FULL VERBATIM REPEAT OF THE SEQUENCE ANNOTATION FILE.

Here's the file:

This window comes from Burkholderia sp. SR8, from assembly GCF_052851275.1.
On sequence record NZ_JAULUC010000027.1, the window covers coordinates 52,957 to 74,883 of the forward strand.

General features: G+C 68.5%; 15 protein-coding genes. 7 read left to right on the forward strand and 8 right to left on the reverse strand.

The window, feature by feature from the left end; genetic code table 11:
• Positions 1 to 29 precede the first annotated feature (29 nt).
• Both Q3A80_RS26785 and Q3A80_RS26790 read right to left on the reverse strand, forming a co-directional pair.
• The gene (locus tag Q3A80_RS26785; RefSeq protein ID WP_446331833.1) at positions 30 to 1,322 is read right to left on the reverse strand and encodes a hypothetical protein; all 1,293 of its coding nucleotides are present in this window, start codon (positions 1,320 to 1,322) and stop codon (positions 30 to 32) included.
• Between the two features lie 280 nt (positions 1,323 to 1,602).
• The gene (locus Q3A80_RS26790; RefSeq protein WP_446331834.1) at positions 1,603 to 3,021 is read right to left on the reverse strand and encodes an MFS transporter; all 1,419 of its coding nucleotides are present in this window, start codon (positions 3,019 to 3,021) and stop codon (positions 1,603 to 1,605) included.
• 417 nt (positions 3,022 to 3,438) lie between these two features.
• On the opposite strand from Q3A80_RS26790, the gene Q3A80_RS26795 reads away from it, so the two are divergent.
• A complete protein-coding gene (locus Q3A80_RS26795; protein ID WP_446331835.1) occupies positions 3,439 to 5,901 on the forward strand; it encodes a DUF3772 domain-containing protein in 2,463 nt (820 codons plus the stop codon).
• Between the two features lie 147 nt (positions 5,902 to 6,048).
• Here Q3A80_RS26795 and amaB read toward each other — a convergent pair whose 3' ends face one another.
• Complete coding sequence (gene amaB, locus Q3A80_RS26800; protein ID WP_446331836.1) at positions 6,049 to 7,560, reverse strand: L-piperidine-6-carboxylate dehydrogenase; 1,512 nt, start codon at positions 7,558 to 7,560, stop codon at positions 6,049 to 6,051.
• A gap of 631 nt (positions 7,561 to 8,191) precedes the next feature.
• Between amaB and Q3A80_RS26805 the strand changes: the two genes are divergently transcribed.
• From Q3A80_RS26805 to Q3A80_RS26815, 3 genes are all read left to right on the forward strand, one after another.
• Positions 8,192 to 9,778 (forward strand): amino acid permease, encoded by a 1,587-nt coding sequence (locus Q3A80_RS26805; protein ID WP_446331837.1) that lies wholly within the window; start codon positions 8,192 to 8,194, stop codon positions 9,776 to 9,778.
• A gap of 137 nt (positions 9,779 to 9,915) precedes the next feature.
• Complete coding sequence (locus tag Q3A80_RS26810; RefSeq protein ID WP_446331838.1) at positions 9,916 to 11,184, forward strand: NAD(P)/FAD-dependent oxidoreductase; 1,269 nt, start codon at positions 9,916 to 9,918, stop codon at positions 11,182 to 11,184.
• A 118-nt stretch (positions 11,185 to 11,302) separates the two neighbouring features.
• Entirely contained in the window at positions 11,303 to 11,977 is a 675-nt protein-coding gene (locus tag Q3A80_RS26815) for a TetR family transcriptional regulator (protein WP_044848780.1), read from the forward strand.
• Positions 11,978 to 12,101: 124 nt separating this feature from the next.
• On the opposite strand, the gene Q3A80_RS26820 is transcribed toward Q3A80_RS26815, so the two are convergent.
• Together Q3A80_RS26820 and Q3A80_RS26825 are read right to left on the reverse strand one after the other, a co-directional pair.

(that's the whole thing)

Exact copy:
This window comes from Burkholderia sp. SR8, from assembly GCF_052851275.1.
On sequence record NZ_JAULUC010000027.1, the window covers coordinates 52,957 to 74,883 of the forward strand.

General features: G+C 68.5%; 15 protein-coding genes. 7 read left to right on the forward strand and 8 right to left on the reverse strand.

The window, feature by feature from the left end; genetic code table 11:
• Positions 1 to 29 precede the first annotated feature (29 nt).
• Both Q3A80_RS26785 and Q3A80_RS26790 read right to left on the reverse strand, forming a co-directional pair.
• The gene (locus tag Q3A80_RS26785; RefSeq protein ID WP_446331833.1) at positions 30 to 1,322 is read right to left on the reverse strand and encodes a hypothetical protein; all 1,293 of its coding nucleotides are present in this window, start codon (positions 1,320 to 1,322) and stop codon (positions 30 to 32) included.
• Between the two features lie 280 nt (positions 1,323 to 1,602).
• The gene (locus Q3A80_RS26790; RefSeq protein WP_446331834.1) at positions 1,603 to 3,021 is read right to left on the reverse strand and encodes an MFS transporter; all 1,419 of its coding nucleotides are present in this window, start codon (positions 3,019 to 3,021) and stop codon (positions 1,603 to 1,605) included.
• 417 nt (positions 3,022 to 3,438) lie between these two features.
• On the opposite strand from Q3A80_RS26790, the gene Q3A80_RS26795 reads away from it, so the two are divergent.
• A complete protein-coding gene (locus Q3A80_RS26795; protein ID WP_446331835.1) occupies positions 3,439 to 5,901 on the forward strand; it encodes a DUF3772 domain-containing protein in 2,463 nt (820 codons plus the stop codon).
• Between the two features lie 147 nt (positions 5,902 to 6,048).
• Here Q3A80_RS26795 and amaB read toward each other — a convergent pair whose 3' ends face one another.
• Complete coding sequence (gene amaB, locus Q3A80_RS26800; protein ID WP_446331836.1) at positions 6,049 to 7,560, reverse strand: L-piperidine-6-carboxylate dehydrogenase; 1,512 nt, start codon at positions 7,558 to 7,560, stop codon at positions 6,049 to 6,051.
• A gap of 631 nt (positions 7,561 to 8,191) precedes the next feature.
• Between amaB and Q3A80_RS26805 the strand changes: the two genes are divergently transcribed.
• From Q3A80_RS26805 to Q3A80_RS26815, 3 genes are all read left to right on the forward strand, one after another.
• Positions 8,192 to 9,778 (forward strand): amino acid permease, encoded by a 1,587-nt coding sequence (locus Q3A80_RS26805; protein ID WP_446331837.1) that lies wholly within the window; start codon positions 8,192 to 8,194, stop codon positions 9,776 to 9,778.
• A gap of 137 nt (positions 9,779 to 9,915) precedes the next feature.
• Complete coding sequence (locus tag Q3A80_RS26810; RefSeq protein ID WP_446331838.1) at positions 9,916 to 11,184, forward strand: NAD(P)/FAD-dependent oxidoreductase; 1,269 nt, start codon at positions 9,916 to 9,918, stop codon at positions 11,182 to 11,184.
• A 118-nt stretch (positions 11,185 to 11,302) separates the two neighbouring features.
• Entirely contained in the window at positions 11,303 to 11,977 is a 675-nt protein-coding gene (locus tag Q3A80_RS26815) for a TetR family transcriptional regulator (protein WP_044848780.1), read from the forward strand.
• Positions 11,978 to 12,101: 124 nt separating this feature from the next.
• On the opposite strand, the gene Q3A80_RS26820 is transcribed toward Q3A80_RS26815, so the two are convergent.
• Together Q3A80_RS26820 and Q3A80_RS26825 are read right to left on the reverse strand one after the other, a co-directional pair.